Another interesting connection – though one we weren’t able to test – is the socket labelled Wireless Control. This is designed to take an optional (around £230) LG AN-WL100E external wireless media kit allowing cable-free transmission of sound and full 1080p video from external sources into the TV.
One ‘connection’ the 37LE5900 lacks versus its higher-end siblings is Bluetooth functionality, whereby you could stream photos or video into the TV off mobile phones, or listen to the TV’s audio on Bluetooth headphones. But this is a feature we suspect only a handful of people would really make significant use of; certainly we didn’t miss it much, and we’re supposed to be relatively technically minded versus the general population!
The 37LE5900 gets back to keeping up with the LE7900 series again, though, by sporting a full HD resolution, LG’s TruMotion 100Hz video processing, and perhaps most impressively of all, endorsement from the Imaging Science Foundation (ISF).
The 37LE5900 hasn’t just ‘scraped’ this ISF support either. Its onscreen menus are in fact absolutely stuffed with picture tweaks and features. These include, most notably, gamma adjustment over two or – superbly – 10 points, a full colour management system, and separate standard and MPEG noise reduction systems.
Not all the tools LG puts at your disposal are actually that useful; an Edge Enhancement circuit tends to make pictures look uneven and bitty, for instance, and even the noise reduction routines have to be used with care (or ideally switched off totally with HD sources). Overall, though, LG is to be heartily congratulated for providing so much calibration flexibility at the 37LE5900’s deflated price point.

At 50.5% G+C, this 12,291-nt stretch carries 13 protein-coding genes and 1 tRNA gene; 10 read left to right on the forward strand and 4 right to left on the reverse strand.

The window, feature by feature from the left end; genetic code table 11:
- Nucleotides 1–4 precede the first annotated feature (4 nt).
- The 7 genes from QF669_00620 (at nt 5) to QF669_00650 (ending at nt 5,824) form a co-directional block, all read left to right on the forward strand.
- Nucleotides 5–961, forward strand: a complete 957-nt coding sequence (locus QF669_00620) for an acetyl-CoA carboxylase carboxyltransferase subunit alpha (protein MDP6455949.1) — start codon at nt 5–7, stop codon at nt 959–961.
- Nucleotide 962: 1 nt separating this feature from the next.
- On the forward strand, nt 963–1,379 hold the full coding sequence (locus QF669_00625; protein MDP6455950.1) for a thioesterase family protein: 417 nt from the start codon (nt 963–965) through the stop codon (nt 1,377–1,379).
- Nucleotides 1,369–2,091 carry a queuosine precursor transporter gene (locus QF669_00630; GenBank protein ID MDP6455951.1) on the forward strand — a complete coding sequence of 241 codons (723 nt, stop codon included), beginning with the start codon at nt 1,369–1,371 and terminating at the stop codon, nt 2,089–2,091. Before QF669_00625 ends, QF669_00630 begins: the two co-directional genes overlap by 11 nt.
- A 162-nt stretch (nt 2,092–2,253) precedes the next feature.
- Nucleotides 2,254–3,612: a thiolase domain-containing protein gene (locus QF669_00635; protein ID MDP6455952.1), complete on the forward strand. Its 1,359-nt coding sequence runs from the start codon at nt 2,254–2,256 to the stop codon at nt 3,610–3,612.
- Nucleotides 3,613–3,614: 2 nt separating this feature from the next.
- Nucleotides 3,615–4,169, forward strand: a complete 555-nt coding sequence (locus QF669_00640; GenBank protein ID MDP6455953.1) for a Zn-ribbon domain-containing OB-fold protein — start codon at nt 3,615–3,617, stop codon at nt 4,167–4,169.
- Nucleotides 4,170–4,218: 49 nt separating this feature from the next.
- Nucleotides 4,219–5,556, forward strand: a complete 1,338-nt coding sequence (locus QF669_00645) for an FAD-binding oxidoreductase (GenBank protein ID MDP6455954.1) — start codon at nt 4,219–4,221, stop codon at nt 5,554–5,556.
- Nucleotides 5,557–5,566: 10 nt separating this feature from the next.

If you’re the sort of person who either glazes over or feels terrified at the merest mention of in-depth calibration aids, though, don’t worry. For also present within the 37LE5900’s exceptionally well-designed onscreen menus is a Picture Wizard, that walks you through basic picture set up via a selection of test images.
As we settled down to assess what the 37LE5900 is capable of in performance terms, the first thing we noticed was that there was far less evidence of the ‘grey blocks’ around bright picture elements sometimes seen on the LE7900 model we reviewed a while back – blocks caused by that set’s attempt to introduce local dimming to edge LED lighting.
According to an LG contact, the 37LE5900 does still have a degree of local dimming in play, even though there’s no option to deactivate it like you get with the LE7900 series. But we could rarely see its effect – in either a positive or negative way. And actually, given that it was the negatives of the more well-defined dimming system that made the most impact with the 42LE7900, we’re not at all sad not to notice it on the 37LE5900.
The 37LE5900’s pictures are enjoyably punchy too, thanks to rich, dynamic colour saturations and a high level of natural brightness. Colours enjoy mostly decent toning as well – though we found we had to tone down overall saturations and especially the blue element from those employed by the TV’s various preset picture settings before we were happy.
In HD mode the 37LE5900 also delivers decent (though certainly not startling) sharpness and detailing, backed up by some solid-to good motion handling – even with the TV’s TruMotion processing deactivated. Turning TruMotion on reduces judder and marginally improves motion resolution, though we suspect many of our readers will prefer to leave it off, at least when watching Blu-rays.
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